Dubai: The United Nations envoy for Yemen arrived in Sana’a on Monday for another round of talks aimed at finding a solution to fighting in the key militant-held port city of Hodeida.
Martin Griffiths is set to meet with Yemen’s Al Houthi militants, who control the capital along with the Red Sea city of Hodeida, home to the country’s most valuable port.
He did not make a statement upon his arrival at the Yemeni capital’s international airport.
Two weeks of UN-brokered talks have not yet found a solution to stop a government offensive on Hodeida, backed by the United Arab Emirates and its allies in a Saudi-led regional coalition supporting President Abd Rabbo Mansour Hadi.
The United Arab Emirates said Sunday it had paused the offensive to give a chance to UN diplomatic efforts.
Hodeida port is the entry port for some 70 per cent of imports to Yemen, where eight million people face imminent famine.
Both the UAE and the Hadi government have held firm to their rejection of anything short of a full Al Houthi withdrawal.
Griffiths has said a proposal to grant the UN a major role in managing the port was being studied.
The UN envoy met with Hadi in the southern city of Aden on Wednesday and is reported to be pushing for the Al Houthis to cede control of Hodeida to the United Nations.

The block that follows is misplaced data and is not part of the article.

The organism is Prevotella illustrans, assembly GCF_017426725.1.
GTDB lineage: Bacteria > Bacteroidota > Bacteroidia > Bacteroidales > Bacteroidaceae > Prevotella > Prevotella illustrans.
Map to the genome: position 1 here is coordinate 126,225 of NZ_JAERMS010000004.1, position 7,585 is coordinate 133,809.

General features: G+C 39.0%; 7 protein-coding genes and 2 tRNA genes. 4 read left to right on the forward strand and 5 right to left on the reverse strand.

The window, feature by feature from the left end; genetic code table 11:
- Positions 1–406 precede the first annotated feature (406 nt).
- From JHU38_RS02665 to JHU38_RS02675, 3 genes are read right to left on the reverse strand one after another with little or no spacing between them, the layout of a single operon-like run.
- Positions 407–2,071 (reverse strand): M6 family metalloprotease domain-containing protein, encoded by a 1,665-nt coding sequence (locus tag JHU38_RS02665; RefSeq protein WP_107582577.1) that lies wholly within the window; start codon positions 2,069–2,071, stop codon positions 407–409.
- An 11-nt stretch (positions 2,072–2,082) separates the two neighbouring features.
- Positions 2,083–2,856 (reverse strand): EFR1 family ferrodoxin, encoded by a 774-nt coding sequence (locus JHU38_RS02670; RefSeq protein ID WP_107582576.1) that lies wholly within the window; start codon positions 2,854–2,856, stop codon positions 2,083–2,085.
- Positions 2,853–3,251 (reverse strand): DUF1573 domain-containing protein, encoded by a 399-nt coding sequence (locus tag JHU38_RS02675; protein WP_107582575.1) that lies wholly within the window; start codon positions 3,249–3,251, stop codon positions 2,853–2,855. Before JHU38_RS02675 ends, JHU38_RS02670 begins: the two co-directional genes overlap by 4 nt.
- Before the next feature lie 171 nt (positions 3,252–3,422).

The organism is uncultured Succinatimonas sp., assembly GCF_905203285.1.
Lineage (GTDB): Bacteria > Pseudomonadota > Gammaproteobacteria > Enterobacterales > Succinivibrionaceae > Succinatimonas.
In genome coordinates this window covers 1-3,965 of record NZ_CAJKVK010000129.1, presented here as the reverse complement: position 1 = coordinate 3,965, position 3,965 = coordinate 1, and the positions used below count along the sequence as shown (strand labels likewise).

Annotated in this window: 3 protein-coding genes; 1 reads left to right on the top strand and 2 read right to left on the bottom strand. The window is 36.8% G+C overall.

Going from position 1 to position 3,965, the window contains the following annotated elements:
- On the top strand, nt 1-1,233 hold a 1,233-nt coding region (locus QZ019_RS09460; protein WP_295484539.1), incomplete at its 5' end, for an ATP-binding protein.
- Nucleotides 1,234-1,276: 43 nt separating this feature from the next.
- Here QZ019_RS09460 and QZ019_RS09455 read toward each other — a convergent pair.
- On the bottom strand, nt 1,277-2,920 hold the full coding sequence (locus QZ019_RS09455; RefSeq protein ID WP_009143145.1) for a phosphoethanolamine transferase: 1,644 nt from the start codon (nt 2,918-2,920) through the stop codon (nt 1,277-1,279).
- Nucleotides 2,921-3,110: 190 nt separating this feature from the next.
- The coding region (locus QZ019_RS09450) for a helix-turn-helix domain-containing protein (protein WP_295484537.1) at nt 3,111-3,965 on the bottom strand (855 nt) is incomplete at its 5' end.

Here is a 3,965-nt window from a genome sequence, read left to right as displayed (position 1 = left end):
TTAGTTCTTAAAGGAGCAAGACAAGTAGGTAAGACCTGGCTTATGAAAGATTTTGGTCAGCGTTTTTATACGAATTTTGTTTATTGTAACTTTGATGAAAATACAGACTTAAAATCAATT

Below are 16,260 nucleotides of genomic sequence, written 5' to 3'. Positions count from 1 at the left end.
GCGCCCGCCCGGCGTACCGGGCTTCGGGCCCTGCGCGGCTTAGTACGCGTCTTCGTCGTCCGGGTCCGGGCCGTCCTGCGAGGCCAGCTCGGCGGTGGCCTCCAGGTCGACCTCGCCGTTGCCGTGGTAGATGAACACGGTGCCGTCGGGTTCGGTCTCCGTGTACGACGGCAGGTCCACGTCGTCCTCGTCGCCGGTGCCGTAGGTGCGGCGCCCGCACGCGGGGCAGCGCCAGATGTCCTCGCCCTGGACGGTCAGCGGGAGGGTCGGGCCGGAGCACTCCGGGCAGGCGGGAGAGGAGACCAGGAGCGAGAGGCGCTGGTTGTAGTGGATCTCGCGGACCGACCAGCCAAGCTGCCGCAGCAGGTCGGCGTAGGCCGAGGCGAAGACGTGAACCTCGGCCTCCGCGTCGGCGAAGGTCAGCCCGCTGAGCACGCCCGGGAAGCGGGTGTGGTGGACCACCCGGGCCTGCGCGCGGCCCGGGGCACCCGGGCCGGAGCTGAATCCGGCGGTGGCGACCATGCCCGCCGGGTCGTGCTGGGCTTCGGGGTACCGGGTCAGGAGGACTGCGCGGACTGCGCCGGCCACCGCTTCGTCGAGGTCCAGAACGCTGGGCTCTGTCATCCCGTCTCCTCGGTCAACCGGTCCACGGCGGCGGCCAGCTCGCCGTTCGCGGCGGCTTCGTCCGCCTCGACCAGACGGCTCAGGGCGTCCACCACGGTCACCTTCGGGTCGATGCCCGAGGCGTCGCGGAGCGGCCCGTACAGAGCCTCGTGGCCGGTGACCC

He was also in Oman on Thursday, where he met top rebel negotiator Mohammad Abdul Salam, UN radio reported.
Al Houuthis have controlled Hodeida and its port since 2014, when they also drove the Hadi government out of the capital and seized large swathes of northern Yemen.
That sparked a Saudi-led intervention to restore the internationally-recognised govenrment of Hadi.
This month, government forces, backed by a Saudi-led coalition, unleashed a military campaign aimed at expelling Al Houthis from Hodeida, a Red Sea city.
They have since made territorial gains, including the takeover of the city’s airport.
The offensive is the largest in Yemen’s three-year-old war.
The government said Saturday that Yemeni forces are prepared to liberate Hodeida.
“The Hodeida liberation operation comes within the government’s commitment to protect Yemen and its people from the repeated aggression by Al Houthis militias on the Yemeni state,” it added.
“Efforts to arrange a ceasefire will not be successful due to Al Houthis’ intransigence against carrying a complete withdrawal from Hodeida and other Yemeni provinces.”
In recent weeks, Griffiths, has stepped up his efforts to stave off an all-out battle in Hodeida and relaunch Yemen’s long-stalled peace negotiations.
On Friday, he told the UN radio that the Yemeni government and the Iran-allied Al Houthis confirmed willingness to restart the peace talks that he expected in the next few weeks.
Hodeida is strategically important because it has a harbour, which is a lifeline for millions of Yemenis, as most of the commercial imports and relief supplies enter through it to the country.
The Arab Coalition accuses Al Houthis of taking advantage of their control of the harbour to obtain weapons from their Iranian patrons as well as confiscate aid intended for Yemenis in order to sustain their war efforts.